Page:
QR Codes in the History Classroom

Last week I put up a new display in my classroom called “Courageous Women in American History”.  With the help of our Copy Center, I printed six 11×17 pictures of women from American history.  Pretty standard, right?  Well, I decided that rather than simply picturing these amazing women, I would also add a QR code to each piece of paper.

QR codes, or quick response codes, allow you to embed text, URLs, phone numbers or SMS messages into an image like the one above.  So now if my students look at these women they can (potentially) get more information by scanning the QR code.  My QR codes forward them to a very basic site that I created using our school’s Google Apps suite.  I could have even simplified this project and had the QR code forward students to the Wikipedia page for each woman.

To be frank, my expectations for student engagement in this project are pretty low.  I’m sure that I will have a few students scan the bar code out of sheer curiosity, but I’m not expecting a huge rush of students eager to learn more about Jane Addams or Sojourner Truth.  I am okay with that because, in principle, I like the idea of having a more interactive classroom.  Moreover, QR code usage is simple, so the ability to embed interactive content into public displays is easy enough to be worth the effort.  If I simply put a text URL on each of the posters, student engagement would be around zero percent.  With the QR codes, however, I can at least pique the interest of a small cohort of students.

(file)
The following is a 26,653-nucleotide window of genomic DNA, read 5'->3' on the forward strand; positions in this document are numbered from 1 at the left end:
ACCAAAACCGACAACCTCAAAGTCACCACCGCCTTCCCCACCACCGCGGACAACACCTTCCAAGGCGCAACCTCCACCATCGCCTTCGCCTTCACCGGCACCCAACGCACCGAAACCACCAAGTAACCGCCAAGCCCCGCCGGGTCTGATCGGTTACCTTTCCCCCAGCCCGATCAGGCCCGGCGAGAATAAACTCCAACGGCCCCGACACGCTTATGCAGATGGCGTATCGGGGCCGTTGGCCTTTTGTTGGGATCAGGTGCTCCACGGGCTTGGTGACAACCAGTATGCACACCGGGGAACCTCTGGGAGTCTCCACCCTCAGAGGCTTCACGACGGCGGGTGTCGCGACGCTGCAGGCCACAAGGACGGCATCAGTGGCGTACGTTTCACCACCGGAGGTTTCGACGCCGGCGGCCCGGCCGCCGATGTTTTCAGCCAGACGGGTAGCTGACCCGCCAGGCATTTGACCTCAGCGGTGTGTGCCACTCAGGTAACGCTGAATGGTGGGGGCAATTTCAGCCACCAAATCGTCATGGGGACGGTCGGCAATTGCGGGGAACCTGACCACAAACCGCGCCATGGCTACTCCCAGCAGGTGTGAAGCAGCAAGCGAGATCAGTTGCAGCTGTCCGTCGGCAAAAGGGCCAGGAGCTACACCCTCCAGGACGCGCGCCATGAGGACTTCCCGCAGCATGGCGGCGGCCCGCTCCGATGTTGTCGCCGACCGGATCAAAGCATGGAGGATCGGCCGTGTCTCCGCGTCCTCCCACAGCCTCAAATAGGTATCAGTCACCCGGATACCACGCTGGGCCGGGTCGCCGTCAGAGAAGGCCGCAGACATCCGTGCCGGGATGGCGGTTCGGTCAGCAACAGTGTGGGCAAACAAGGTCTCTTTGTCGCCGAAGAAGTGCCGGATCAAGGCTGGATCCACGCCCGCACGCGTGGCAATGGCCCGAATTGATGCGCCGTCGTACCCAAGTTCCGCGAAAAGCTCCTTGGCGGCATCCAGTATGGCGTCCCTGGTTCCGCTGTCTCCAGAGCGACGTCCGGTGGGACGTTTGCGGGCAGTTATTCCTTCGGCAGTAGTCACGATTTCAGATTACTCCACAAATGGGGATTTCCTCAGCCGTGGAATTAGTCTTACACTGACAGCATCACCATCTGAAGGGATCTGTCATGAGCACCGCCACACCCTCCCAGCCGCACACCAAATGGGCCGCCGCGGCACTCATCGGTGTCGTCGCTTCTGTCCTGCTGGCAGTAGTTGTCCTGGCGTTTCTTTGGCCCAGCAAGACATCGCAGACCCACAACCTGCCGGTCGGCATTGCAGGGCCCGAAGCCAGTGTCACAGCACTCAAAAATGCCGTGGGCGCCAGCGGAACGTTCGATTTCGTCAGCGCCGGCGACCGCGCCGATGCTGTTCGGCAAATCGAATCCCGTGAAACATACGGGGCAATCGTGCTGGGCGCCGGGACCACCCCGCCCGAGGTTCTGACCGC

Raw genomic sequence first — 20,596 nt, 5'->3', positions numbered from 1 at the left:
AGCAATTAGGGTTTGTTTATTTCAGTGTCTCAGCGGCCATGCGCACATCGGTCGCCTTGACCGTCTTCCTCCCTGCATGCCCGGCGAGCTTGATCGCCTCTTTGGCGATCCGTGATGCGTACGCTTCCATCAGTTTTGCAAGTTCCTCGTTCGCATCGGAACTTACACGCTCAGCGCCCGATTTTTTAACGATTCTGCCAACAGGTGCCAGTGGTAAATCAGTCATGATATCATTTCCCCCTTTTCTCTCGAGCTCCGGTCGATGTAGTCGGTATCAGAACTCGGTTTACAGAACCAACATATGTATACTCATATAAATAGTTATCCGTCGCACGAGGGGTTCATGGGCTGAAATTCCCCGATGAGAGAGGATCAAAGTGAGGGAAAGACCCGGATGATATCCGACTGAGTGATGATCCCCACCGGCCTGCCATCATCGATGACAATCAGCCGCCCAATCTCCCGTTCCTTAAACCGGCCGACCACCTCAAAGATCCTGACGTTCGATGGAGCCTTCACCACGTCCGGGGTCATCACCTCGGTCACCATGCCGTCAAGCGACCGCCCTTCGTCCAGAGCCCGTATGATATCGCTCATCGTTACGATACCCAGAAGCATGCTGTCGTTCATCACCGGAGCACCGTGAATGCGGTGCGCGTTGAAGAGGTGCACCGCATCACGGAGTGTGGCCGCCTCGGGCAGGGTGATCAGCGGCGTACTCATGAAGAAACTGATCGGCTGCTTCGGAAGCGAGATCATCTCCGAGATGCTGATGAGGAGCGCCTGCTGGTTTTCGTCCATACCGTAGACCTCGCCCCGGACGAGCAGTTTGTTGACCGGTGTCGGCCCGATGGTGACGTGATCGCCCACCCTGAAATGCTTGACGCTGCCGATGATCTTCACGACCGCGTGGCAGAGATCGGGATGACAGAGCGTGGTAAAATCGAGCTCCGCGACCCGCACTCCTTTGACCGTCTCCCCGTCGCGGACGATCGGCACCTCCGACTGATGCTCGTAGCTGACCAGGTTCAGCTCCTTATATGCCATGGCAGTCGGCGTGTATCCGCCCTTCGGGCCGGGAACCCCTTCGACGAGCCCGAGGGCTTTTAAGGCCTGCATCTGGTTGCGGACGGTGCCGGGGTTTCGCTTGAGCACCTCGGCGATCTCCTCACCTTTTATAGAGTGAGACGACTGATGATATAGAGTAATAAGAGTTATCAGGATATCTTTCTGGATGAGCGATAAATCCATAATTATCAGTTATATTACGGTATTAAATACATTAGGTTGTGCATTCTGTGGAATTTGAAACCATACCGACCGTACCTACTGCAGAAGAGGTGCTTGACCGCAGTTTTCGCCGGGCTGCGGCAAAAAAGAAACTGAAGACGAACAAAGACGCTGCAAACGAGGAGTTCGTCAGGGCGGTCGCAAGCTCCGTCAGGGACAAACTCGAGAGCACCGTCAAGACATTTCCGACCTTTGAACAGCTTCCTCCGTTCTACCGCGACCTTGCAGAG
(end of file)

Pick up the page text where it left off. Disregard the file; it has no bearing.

Resources used:
QR code generator
Google Sites to design Courageous Women in American History